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Spotlight on RICS’ Treasury Management Problems

22nd December 2020

Recent reports have brought to light various internal mismanagements within the Royal Institute of Chartered Surveyors. After c. 150 redundancies in September and a report allegedly exposing the flawed treasury controls, the body for property professionals has members demanding explanations.

The RICS had commissioned accounting firm BDO to undertake a detailed review of their treasury management in 2018. However, details of this report were not shared beyond the body’s auditing committee.

After rumours emerged that the organisation’s overdraft had been extended without the RICS board being informed, four non-executive directors began to question why the important information discussed in the BDO report was not disseminated amongst other areas of RICS governance.

It has been alleged that the organisation, which was established in 1868 and represents over 100,000 members worldwide, may have buried the report. The four individuals who unearthed the information have since had their contracts terminated.

The report supposedly detailed how RICS treasury management was given the lowest possible rating for the effectiveness of its controls.

As revealed in The Sunday Times, most of the RICS’ monetary policies were deemed to be out of date and many of the treasury team tended to simply follow instructions or rely on their own experience from previous roles.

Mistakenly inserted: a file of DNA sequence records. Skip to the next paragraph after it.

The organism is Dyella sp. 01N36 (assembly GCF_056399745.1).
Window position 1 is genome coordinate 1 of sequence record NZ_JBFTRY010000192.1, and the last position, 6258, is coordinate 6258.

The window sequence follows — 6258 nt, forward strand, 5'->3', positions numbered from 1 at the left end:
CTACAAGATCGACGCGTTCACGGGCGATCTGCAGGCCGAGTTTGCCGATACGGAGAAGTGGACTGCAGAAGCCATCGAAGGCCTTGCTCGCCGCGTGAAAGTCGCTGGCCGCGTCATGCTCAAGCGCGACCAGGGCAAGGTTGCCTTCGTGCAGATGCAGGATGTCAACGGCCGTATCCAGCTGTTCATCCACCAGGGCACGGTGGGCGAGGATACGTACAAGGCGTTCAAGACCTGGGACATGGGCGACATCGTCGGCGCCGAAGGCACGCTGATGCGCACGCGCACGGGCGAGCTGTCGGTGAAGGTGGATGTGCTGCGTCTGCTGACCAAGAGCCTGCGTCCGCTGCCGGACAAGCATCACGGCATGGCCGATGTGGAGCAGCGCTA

Moreover, as a worldwide organisation, the RICS have a number of bank accounts in a number of different countries. However, only a quarter of these had placed the UK on the mandate, meaning only a quarter were centrally controlled. Consequently, the organisation is in a worrying position where funds could easily be misappropriated or fraudulent activity could occur.

Indeed, the body’s cashflow forecasting also left much to be desired, with BDO stating that problems may soon arise unless significant changes were implemented. The report was submitted at the end of 2018, well before the pandemic had gravely impacted the business in 2020.

With members now deciding whether they should continue to pay their membership fees, the RICS have commented that it is “financially sound”.

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